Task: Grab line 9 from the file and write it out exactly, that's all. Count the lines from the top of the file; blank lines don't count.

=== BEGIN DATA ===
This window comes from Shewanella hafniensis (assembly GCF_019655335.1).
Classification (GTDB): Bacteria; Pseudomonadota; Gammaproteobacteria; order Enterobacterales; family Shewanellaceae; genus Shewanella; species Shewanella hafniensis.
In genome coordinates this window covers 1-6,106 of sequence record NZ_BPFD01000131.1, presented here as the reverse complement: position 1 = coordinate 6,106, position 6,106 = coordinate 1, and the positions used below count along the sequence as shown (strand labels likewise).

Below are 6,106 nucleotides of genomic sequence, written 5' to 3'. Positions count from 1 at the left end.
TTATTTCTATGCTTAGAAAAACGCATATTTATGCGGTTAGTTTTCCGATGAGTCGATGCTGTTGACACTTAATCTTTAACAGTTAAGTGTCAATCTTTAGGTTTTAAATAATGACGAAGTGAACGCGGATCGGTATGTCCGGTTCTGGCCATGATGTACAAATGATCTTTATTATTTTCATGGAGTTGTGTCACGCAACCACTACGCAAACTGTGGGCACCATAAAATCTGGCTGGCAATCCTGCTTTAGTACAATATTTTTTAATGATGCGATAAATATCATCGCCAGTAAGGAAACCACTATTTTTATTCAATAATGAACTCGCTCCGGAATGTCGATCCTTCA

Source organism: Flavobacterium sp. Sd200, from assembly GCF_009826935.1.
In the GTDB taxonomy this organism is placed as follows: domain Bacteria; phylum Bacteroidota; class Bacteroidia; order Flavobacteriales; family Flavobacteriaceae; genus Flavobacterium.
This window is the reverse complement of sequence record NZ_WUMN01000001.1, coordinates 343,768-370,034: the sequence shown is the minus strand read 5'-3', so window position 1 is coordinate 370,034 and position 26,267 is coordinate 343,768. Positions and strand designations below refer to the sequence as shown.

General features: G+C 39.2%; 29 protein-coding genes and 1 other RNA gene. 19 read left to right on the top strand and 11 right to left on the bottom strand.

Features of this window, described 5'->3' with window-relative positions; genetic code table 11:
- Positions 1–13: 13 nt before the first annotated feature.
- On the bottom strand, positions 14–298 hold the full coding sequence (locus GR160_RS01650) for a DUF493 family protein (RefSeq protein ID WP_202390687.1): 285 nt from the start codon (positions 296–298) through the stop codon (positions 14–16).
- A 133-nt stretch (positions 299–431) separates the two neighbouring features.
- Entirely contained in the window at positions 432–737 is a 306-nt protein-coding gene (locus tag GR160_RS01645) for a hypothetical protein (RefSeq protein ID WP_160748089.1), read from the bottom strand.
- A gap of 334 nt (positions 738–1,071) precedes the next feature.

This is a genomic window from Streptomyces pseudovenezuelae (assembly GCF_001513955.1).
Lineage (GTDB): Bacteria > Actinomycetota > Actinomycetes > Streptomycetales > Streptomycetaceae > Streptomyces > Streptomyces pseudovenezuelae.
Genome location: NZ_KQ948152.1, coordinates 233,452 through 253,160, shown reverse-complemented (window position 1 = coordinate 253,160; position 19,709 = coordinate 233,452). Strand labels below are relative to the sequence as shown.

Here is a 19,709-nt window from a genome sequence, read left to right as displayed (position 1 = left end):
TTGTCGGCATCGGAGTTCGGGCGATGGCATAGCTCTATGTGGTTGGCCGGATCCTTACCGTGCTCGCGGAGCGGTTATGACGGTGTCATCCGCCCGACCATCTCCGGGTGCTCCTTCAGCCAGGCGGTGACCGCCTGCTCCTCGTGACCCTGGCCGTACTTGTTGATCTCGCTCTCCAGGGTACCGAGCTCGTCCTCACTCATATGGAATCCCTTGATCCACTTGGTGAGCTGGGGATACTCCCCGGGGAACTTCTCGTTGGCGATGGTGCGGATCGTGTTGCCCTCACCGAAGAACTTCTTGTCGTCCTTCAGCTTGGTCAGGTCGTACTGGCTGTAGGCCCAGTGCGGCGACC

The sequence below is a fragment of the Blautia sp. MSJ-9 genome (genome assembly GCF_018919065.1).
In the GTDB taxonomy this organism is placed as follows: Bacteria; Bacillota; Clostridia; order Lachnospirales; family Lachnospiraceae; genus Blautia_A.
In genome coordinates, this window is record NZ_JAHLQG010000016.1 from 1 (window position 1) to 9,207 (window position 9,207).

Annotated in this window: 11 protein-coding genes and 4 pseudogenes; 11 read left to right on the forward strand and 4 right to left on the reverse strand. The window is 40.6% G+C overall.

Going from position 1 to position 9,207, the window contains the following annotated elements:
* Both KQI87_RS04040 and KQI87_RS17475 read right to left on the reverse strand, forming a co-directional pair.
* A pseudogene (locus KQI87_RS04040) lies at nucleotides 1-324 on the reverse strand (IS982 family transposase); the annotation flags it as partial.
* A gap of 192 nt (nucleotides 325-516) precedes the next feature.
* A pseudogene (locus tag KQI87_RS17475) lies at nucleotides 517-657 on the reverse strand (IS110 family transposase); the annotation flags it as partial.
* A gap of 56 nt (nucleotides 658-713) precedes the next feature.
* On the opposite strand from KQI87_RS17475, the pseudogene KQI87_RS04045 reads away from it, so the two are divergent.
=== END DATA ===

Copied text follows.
General features: G+C 39.2%; 29 protein-coding genes and 1 other RNA gene. 19 read left to right on the top strand and 11 right to left on the bottom strand.